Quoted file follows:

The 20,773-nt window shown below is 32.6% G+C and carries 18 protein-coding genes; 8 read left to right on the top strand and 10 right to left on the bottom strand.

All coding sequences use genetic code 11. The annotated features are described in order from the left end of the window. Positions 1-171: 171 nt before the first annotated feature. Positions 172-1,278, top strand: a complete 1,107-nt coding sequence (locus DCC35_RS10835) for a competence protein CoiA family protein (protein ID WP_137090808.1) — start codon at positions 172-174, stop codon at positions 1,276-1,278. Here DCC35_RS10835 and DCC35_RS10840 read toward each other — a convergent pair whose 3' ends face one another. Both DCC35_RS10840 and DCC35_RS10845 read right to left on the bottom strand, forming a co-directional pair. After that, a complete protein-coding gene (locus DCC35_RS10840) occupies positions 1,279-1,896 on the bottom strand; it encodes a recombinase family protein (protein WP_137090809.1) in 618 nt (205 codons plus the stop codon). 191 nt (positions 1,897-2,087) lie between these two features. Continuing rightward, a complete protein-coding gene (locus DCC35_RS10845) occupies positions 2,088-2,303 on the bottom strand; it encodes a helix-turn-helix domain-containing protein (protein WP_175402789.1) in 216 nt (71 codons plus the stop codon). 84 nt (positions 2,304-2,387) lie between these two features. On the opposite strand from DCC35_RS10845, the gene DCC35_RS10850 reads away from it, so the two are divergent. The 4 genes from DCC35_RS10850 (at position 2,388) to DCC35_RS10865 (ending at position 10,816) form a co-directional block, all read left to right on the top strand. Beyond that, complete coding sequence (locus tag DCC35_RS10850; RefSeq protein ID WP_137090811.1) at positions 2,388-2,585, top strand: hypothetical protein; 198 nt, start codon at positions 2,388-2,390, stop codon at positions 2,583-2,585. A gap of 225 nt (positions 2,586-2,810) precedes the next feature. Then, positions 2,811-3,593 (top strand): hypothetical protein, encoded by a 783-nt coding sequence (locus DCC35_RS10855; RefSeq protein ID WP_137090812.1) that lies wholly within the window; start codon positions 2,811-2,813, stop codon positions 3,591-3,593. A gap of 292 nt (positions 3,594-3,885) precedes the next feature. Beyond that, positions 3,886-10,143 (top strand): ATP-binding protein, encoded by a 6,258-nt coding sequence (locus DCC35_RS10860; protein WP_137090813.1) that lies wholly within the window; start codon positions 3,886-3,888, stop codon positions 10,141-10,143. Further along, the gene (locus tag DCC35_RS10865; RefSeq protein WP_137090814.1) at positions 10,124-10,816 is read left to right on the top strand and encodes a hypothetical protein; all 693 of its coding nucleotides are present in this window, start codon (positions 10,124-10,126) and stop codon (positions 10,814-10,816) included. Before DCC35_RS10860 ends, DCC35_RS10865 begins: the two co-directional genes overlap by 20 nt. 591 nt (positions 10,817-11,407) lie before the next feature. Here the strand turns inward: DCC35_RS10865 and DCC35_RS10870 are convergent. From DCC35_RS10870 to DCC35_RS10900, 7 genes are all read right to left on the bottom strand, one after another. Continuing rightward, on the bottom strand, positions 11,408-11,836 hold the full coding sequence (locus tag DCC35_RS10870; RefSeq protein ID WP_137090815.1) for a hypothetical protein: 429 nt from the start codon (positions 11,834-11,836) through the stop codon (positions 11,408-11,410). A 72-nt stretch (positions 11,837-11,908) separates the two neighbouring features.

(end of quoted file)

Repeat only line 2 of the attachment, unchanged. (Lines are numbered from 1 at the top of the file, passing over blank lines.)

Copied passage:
All coding sequences use genetic code 11. The annotated features are described in order from the left end of the window. Positions 1-171: 171 nt before the first annotated feature. Positions 172-1,278, top strand: a complete 1,107-nt coding sequence (locus DCC35_RS10835) for a competence protein CoiA family protein (protein ID WP_137090808.1) — start codon at positions 172-174, stop codon at positions 1,276-1,278. Here DCC35_RS10835 and DCC35_RS10840 read toward each other — a convergent pair whose 3' ends face one another. Both DCC35_RS10840 and DCC35_RS10845 read right to left on the bottom strand, forming a co-directional pair. After that, a complete protein-coding gene (locus DCC35_RS10840) occupies positions 1,279-1,896 on the bottom strand; it encodes a recombinase family protein (protein WP_137090809.1) in 618 nt (205 codons plus the stop codon). 191 nt (positions 1,897-2,087) lie between these two features. Continuing rightward, a complete protein-coding gene (locus DCC35_RS10845) occupies positions 2,088-2,303 on the bottom strand; it encodes a helix-turn-helix domain-containing protein (protein WP_175402789.1) in 216 nt (71 codons plus the stop codon). 84 nt (positions 2,304-2,387) lie between these two features. On the opposite strand from DCC35_RS10845, the gene DCC35_RS10850 reads away from it, so the two are divergent. The 4 genes from DCC35_RS10850 (at position 2,388) to DCC35_RS10865 (ending at position 10,816) form a co-directional block, all read left to right on the top strand. Beyond that, complete coding sequence (locus tag DCC35_RS10850; RefSeq protein ID WP_137090811.1) at positions 2,388-2,585, top strand: hypothetical protein; 198 nt, start codon at positions 2,388-2,390, stop codon at positions 2,583-2,585. A gap of 225 nt (positions 2,586-2,810) precedes the next feature. Then, positions 2,811-3,593 (top strand): hypothetical protein, encoded by a 783-nt coding sequence (locus DCC35_RS10855; RefSeq protein ID WP_137090812.1) that lies wholly within the window; start codon positions 2,811-2,813, stop codon positions 3,591-3,593. A gap of 292 nt (positions 3,594-3,885) precedes the next feature. Beyond that, positions 3,886-10,143 (top strand): ATP-binding protein, encoded by a 6,258-nt coding sequence (locus DCC35_RS10860; protein WP_137090813.1) that lies wholly within the window; start codon positions 3,886-3,888, stop codon positions 10,141-10,143. Further along, the gene (locus tag DCC35_RS10865; RefSeq protein WP_137090814.1) at positions 10,124-10,816 is read left to right on the top strand and encodes a hypothetical protein; all 693 of its coding nucleotides are present in this window, start codon (positions 10,124-10,126) and stop codon (positions 10,814-10,816) included. Before DCC35_RS10860 ends, DCC35_RS10865 begins: the two co-directional genes overlap by 20 nt. 591 nt (positions 10,817-11,407) lie before the next feature. Here the strand turns inward: DCC35_RS10865 and DCC35_RS10870 are convergent. From DCC35_RS10870 to DCC35_RS10900, 7 genes are all read right to left on the bottom strand, one after another. Continuing rightward, on the bottom strand, positions 11,408-11,836 hold the full coding sequence (locus tag DCC35_RS10870; RefSeq protein ID WP_137090815.1) for a hypothetical protein: 429 nt from the start codon (positions 11,834-11,836) through the stop codon (positions 11,408-11,410). A 72-nt stretch (positions 11,837-11,908) separates the two neighbouring features.